BidVertiser ClickADu HilltopAds

This week read about transgender South Africans having trouble getting gender-affirming care, and Canada declaring a human rights violation by not using the correct pronouns.

Trans South Africans Struggle To Obtain Gender-Affirming Surgeries

Due to the COVID-19 pandemic, already high wait periods for gender-affirming surgery in South Africa's public sector have grown much longer. Tiyese Jeranji looks at the barriers that transgender people in South Africa experience in getting gender-affirming care.

Gender-affirming care is mostly offered in South Africa's major urban centers, such as Gauteng, the Western Cape, KwaZulu-Natal, and the Eastern Cape.

To receive gender-affirming care, transgender persons from rural regions or provinces must travel considerable distances to big cities.

“There are huge waiting lists and a scarcity of surgical expertise in South Africa. In the private sector, it costs hundreds of thousands of rands while in the public sector, waiting periods are often quoted as being north of two and a half decades,” says Dr. Anastacia Tomson, an author and activist focusing on queer and transgender rights, according to Daily Maverick.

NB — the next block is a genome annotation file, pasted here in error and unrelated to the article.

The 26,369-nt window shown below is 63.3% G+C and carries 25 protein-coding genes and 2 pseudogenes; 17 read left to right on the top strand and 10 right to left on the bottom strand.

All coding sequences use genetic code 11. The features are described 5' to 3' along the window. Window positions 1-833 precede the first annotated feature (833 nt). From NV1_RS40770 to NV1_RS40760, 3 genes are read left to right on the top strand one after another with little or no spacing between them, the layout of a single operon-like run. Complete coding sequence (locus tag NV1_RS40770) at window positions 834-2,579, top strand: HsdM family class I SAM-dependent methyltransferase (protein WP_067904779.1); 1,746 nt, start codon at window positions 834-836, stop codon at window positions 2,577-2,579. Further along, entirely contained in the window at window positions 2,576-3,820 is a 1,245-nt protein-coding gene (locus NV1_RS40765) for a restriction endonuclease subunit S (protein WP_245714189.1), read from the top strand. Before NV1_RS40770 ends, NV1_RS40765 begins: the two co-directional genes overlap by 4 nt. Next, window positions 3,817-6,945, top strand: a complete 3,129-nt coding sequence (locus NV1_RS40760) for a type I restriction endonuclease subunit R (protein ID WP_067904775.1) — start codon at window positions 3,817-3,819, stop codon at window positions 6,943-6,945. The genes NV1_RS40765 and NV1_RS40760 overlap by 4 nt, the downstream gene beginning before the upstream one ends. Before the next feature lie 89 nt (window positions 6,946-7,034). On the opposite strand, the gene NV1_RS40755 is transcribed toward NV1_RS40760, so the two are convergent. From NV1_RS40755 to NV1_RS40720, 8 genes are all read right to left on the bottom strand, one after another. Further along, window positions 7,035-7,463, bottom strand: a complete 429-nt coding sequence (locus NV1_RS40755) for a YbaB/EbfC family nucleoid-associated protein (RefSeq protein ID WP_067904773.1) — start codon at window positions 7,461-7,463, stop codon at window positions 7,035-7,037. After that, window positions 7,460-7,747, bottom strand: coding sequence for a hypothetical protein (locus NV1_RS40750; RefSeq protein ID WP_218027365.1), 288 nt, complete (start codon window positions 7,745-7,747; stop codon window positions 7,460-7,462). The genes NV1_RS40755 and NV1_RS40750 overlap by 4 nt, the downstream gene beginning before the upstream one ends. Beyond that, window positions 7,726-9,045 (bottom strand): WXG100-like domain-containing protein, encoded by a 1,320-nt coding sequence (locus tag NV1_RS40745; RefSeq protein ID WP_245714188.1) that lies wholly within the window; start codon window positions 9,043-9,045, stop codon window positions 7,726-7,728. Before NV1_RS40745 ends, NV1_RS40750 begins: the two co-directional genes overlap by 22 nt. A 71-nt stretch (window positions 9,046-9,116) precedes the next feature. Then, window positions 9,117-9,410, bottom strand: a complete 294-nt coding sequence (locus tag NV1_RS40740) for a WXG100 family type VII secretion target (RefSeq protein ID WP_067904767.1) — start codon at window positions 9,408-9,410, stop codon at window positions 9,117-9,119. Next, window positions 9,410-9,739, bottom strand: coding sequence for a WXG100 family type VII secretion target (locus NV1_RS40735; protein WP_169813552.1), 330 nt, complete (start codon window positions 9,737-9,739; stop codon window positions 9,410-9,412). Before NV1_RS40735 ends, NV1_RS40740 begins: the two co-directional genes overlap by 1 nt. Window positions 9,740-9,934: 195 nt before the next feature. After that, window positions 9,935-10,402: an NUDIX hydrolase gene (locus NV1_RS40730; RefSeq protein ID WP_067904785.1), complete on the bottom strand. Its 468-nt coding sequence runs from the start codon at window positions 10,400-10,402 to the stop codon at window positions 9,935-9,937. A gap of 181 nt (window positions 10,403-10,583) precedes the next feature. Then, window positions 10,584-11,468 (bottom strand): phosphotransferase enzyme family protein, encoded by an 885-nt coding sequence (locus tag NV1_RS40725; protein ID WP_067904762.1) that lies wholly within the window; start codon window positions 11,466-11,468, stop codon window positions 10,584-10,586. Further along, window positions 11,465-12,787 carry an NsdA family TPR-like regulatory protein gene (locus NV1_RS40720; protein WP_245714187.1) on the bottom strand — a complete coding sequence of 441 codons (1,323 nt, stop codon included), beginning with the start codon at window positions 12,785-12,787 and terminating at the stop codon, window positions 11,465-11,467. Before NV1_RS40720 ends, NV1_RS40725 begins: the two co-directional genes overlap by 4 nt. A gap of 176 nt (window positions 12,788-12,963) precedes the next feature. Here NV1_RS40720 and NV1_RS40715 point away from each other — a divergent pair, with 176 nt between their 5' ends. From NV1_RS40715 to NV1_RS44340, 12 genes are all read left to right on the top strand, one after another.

Canada Deems Not Using Preferred Pronouns A Human Rights Offense


 Photo via Adobe Stock.

While resolving an employment dispute, a Canadian panel decided that not using people's chosen pronouns is a human rights violation.

According to the Washington Examiner, Jessie Nelson, a British Columbia restaurant server who is biologically female but identifies as nonbinary, won a case before the British Columbia Human Rights Tribunal. Nelson, who requested that colleagues use "they" and "them" pronouns, was repeatedly called "she" and "her" by former colleague Brian Gobelle, who also called Nelson nicknames like "sweetheart," "honey," and "pinky."

After Nelson failed to get Gobelle to stop, the employee went to management, who, according to the court, declined to intervene right away. Nelson and Gobelle then got into a heated discussion about the issue, and Nelson was fired four days later for coming on "too strong and too fast."